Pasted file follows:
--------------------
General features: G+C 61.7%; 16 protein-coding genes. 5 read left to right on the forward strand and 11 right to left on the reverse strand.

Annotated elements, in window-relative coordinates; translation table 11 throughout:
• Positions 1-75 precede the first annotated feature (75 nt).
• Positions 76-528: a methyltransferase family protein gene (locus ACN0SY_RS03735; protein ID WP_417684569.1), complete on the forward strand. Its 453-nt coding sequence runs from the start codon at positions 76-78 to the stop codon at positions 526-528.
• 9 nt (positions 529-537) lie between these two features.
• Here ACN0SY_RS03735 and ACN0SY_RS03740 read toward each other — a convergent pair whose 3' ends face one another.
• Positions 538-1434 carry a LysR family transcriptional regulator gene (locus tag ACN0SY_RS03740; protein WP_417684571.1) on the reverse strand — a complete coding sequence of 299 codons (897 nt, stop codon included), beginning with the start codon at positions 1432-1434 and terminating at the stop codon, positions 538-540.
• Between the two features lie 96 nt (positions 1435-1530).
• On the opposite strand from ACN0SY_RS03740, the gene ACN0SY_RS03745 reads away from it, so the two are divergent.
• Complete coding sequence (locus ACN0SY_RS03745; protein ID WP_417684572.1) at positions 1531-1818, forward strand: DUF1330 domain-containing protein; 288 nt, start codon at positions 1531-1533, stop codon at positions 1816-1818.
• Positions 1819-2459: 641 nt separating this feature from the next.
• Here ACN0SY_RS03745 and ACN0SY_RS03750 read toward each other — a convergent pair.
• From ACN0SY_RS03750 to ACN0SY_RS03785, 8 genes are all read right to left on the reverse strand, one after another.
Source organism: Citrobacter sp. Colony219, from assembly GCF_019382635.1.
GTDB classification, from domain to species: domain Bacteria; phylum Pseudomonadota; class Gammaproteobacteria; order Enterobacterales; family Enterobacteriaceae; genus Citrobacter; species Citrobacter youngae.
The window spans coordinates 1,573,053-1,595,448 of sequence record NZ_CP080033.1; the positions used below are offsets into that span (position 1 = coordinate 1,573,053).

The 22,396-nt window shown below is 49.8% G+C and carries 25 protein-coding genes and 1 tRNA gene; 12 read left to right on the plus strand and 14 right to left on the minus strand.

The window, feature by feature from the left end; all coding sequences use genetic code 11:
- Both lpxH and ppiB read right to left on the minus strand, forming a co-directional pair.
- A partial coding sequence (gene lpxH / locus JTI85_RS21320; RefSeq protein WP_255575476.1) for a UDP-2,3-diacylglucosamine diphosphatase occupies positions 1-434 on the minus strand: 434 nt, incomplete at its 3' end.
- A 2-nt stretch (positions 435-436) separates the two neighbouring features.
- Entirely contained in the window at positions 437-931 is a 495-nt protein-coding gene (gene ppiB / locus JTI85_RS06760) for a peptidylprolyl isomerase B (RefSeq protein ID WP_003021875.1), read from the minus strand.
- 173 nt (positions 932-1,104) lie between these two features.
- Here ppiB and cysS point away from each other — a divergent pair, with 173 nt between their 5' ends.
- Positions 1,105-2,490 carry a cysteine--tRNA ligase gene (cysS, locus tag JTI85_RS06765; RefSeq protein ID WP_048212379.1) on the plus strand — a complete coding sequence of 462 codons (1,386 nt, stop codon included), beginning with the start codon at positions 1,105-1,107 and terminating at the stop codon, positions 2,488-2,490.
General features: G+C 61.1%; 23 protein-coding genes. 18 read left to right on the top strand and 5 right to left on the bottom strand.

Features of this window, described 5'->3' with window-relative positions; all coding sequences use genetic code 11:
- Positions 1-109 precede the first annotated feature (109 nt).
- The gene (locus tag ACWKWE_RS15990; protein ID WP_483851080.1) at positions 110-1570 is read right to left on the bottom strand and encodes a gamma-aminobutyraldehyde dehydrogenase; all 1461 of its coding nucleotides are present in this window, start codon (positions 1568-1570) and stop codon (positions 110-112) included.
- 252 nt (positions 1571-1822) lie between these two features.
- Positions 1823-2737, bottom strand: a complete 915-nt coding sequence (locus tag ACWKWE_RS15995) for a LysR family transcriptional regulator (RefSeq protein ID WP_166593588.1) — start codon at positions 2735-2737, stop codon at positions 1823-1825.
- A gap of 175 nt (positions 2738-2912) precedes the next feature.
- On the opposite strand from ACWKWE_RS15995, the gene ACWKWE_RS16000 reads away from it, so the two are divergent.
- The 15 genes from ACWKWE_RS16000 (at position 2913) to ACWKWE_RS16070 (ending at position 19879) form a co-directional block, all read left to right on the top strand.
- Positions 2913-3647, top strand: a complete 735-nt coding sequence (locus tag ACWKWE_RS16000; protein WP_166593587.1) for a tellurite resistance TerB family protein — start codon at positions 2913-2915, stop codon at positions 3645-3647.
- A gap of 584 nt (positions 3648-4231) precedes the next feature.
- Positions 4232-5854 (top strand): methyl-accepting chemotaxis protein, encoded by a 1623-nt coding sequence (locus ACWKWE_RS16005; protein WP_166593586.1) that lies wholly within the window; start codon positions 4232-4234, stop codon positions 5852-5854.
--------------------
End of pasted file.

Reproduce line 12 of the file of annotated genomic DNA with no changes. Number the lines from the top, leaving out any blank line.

• Here ACN0SY_RS03745 and ACN0SY_RS03750 read toward each other — a convergent pair.